We will first describe Mootha's (1) original approach to the implementation of the GSEA. Next, we will describe our AE approach using the absolute SNR as the ranking metric.

The analyses presented in this paper were conducted on datasets that were generated from RNA hybridizations to HG-U133A Affymetrix human genechips. Thus, we created gene sets for this genechip.

Standard GSEA using the signal-to-noise ratio SNR as the ranking metric

Given an expression dataset that has an ‘affected’ group and a ‘control’ group, one starts by taking (for each gene or probeset) the average of all the controls and the average for all the affecteds. The difference between the average value of the affected and the average value of the control group is taken and then divided by the sum of the standard deviations of each group to give us the signal-to-noise ratio statistic. The largest positive number then is the most upregulated. GSEA as described by Mootha (1) only looks at perturbation in one direction (e.g. upregulation) and the genes are ordered by signal-to-noise ratio (giving us an ordering based on upregulation). Each row contains the data pertaining to a single probeset or gene and thus each row is reordered based on the ranking metric (SNR in Mootha's algorithm).

Next the Kolmogorov Smirnov statistic is calculated according to the following equations:


if the gene is not part of the gene set, and


if the gene is part of the gene set, where G is the number of genes in the gene set and N is the total number of genes in the dataset.

Next a running sum is obtained on the (reordered) dataset. The maximum of the running sum is the value of the enrichment score.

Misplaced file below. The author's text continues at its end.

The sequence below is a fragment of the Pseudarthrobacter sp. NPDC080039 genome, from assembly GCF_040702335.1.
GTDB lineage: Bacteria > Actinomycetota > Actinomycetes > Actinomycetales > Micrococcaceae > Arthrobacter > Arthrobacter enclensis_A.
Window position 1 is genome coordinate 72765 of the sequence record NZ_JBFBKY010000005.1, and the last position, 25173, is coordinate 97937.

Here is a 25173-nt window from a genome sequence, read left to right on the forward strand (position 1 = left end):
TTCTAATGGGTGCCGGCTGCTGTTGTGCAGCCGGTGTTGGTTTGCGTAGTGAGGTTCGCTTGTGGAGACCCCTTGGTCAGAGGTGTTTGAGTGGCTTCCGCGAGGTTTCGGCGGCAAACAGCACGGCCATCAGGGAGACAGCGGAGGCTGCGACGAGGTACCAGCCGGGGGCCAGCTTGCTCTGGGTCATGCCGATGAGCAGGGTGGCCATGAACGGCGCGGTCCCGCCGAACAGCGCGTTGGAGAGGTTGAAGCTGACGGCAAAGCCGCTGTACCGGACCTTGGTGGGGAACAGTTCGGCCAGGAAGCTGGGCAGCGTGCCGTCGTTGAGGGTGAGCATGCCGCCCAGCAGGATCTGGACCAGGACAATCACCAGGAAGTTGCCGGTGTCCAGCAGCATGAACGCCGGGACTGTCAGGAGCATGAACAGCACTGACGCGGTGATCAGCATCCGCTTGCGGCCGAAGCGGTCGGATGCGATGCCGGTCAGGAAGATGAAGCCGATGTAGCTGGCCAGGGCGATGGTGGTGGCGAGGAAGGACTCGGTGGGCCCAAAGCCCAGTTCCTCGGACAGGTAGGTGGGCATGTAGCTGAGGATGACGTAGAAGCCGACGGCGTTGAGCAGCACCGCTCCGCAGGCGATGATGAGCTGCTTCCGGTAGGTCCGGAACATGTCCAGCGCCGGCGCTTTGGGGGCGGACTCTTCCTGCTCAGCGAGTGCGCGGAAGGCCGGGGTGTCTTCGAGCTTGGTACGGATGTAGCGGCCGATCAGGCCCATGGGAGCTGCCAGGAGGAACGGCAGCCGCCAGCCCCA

Essentially the enrichment score is a measure of the ‘enrichment’ of the gene set at the top of the list of (the reordered) genes. The highest enriched gene set then is the most significantly differentially expressed gene set in the system under study.

This gene set is then tested for significance. If the columns (pertaining to sample conditions belonging to either control or affected) are randomly shuffled over the course of 1000 permutations, the number of times each gene set comes to the top divided by 1000 gives us an estimate of the P-value (1). If the P-value is higher than a predefined value (e.g. >0.05) then that gene set is not significantly differentially expressed in the analysis.

The ranking metric in the GSEA and other metrics (e.g. the t-statistic)

The ranking metric used in the GSEA is not fixed to a certain type. Mootha et al. (1) averaged each data class or condition and took the difference (and then divided by the sum of the standard deviations of each data class) to obtain the SNR. Mootha's (1) data are replicates at the same time point. There are no pairwise comparisons to be made. In the case of a time series where we have a paired control and affected sample at each time point, the paired t-statistic may be more appropriate. The AE just like the GSEA is independent of ranking metric—either the SNR or the paired t-statistic or essentially any metric that discriminates between the ‘affected’ and ‘control’ classes can be used.

To be able to generate enough permutations to run the P-test (for significance) without generating repeats, we require a relatively large number of affected and control samples. Eight samples (or more) in each class are usually enough to meet this criteria.